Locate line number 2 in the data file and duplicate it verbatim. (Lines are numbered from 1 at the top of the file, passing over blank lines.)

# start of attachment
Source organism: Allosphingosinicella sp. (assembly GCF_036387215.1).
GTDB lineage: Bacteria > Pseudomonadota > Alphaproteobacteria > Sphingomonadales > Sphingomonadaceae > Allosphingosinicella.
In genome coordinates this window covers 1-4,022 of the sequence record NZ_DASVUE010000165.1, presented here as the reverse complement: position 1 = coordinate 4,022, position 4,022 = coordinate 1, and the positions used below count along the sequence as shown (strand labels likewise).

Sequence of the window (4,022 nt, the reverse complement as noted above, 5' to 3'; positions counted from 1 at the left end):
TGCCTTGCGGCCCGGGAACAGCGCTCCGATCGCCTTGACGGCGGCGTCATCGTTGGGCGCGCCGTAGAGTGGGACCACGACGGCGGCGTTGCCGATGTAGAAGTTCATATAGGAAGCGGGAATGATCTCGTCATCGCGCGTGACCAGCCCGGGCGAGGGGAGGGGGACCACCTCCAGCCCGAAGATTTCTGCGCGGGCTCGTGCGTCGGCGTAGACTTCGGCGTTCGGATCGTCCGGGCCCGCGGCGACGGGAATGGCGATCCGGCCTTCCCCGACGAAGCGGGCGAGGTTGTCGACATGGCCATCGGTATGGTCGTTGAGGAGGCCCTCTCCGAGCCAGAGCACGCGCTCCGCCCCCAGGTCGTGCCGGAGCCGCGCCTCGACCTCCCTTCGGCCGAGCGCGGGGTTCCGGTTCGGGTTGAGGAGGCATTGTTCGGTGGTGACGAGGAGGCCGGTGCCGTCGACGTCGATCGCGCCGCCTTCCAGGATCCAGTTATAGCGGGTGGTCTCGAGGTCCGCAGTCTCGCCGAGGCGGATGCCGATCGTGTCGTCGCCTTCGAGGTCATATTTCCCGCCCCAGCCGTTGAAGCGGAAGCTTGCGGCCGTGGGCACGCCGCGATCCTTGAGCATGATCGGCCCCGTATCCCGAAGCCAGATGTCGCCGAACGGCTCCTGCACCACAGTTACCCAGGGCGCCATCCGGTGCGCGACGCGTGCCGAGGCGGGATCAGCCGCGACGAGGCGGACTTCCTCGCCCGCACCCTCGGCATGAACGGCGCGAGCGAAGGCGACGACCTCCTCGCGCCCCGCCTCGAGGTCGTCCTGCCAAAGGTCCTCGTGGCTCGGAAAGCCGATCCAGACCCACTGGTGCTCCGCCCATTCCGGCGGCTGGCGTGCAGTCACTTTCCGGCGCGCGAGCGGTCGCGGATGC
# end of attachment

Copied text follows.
GTDB lineage: Bacteria > Pseudomonadota > Alphaproteobacteria > Sphingomonadales > Sphingomonadaceae > Allosphingosinicella.